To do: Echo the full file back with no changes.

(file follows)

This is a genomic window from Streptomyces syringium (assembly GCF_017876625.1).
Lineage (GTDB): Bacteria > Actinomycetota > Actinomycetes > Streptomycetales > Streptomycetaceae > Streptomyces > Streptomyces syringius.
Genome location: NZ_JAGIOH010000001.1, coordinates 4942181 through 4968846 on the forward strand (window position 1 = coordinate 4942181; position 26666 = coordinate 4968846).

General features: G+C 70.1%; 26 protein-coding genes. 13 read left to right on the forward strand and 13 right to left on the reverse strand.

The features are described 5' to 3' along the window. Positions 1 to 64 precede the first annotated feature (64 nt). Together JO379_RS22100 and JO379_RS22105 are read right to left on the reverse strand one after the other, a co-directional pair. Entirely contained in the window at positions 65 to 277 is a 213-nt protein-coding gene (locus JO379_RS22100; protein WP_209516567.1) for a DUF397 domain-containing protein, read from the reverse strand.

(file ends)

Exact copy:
This is a genomic window from Streptomyces syringium (assembly GCF_017876625.1).
Lineage (GTDB): Bacteria > Actinomycetota > Actinomycetes > Streptomycetales > Streptomycetaceae > Streptomyces > Streptomyces syringius.
Genome location: NZ_JAGIOH010000001.1, coordinates 4942181 through 4968846 on the forward strand (window position 1 = coordinate 4942181; position 26666 = coordinate 4968846).

General features: G+C 70.1%; 26 protein-coding genes. 13 read left to right on the forward strand and 13 right to left on the reverse strand.

The features are described 5' to 3' along the window. Positions 1 to 64 precede the first annotated feature (64 nt). Together JO379_RS22100 and JO379_RS22105 are read right to left on the reverse strand one after the other, a co-directional pair. Entirely contained in the window at positions 65 to 277 is a 213-nt protein-coding gene (locus JO379_RS22100; protein WP_209516567.1) for a DUF397 domain-containing protein, read from the reverse strand.